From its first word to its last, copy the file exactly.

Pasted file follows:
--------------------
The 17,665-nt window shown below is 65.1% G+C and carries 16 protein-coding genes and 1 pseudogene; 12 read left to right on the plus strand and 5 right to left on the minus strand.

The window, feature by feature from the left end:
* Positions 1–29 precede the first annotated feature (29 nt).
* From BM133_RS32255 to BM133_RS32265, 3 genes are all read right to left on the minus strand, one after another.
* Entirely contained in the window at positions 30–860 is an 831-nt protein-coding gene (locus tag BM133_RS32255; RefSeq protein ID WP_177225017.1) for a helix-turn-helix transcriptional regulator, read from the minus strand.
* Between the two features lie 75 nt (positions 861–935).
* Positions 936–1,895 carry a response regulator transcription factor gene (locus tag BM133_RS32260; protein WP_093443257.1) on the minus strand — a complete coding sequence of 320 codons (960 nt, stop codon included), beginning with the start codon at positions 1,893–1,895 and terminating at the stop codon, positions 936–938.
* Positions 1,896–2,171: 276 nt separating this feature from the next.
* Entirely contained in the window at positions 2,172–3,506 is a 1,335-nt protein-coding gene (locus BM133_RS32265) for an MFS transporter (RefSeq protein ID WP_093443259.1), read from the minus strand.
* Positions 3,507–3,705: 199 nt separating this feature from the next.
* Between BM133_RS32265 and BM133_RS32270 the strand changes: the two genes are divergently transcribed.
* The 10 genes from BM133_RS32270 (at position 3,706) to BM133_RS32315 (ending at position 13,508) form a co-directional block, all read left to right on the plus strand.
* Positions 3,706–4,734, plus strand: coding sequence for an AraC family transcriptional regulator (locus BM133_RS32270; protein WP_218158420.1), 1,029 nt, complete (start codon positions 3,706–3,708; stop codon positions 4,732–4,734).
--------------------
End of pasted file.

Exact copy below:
The 17,665-nt window shown below is 65.1% G+C and carries 16 protein-coding genes and 1 pseudogene; 12 read left to right on the plus strand and 5 right to left on the minus strand.

The window, feature by feature from the left end:
* Positions 1–29 precede the first annotated feature (29 nt).
* From BM133_RS32255 to BM133_RS32265, 3 genes are all read right to left on the minus strand, one after another.
* Entirely contained in the window at positions 30–860 is an 831-nt protein-coding gene (locus tag BM133_RS32255; RefSeq protein ID WP_177225017.1) for a helix-turn-helix transcriptional regulator, read from the minus strand.
* Between the two features lie 75 nt (positions 861–935).
* Positions 936–1,895 carry a response regulator transcription factor gene (locus tag BM133_RS32260; protein WP_093443257.1) on the minus strand — a complete coding sequence of 320 codons (960 nt, stop codon included), beginning with the start codon at positions 1,893–1,895 and terminating at the stop codon, positions 936–938.
* Positions 1,896–2,171: 276 nt separating this feature from the next.
* Entirely contained in the window at positions 2,172–3,506 is a 1,335-nt protein-coding gene (locus BM133_RS32265) for an MFS transporter (RefSeq protein ID WP_093443259.1), read from the minus strand.
* Positions 3,507–3,705: 199 nt separating this feature from the next.
* Between BM133_RS32265 and BM133_RS32270 the strand changes: the two genes are divergently transcribed.
* The 10 genes from BM133_RS32270 (at position 3,706) to BM133_RS32315 (ending at position 13,508) form a co-directional block, all read left to right on the plus strand.
* Positions 3,706–4,734, plus strand: coding sequence for an AraC family transcriptional regulator (locus BM133_RS32270; protein WP_218158420.1), 1,029 nt, complete (start codon positions 3,706–3,708; stop codon positions 4,732–4,734).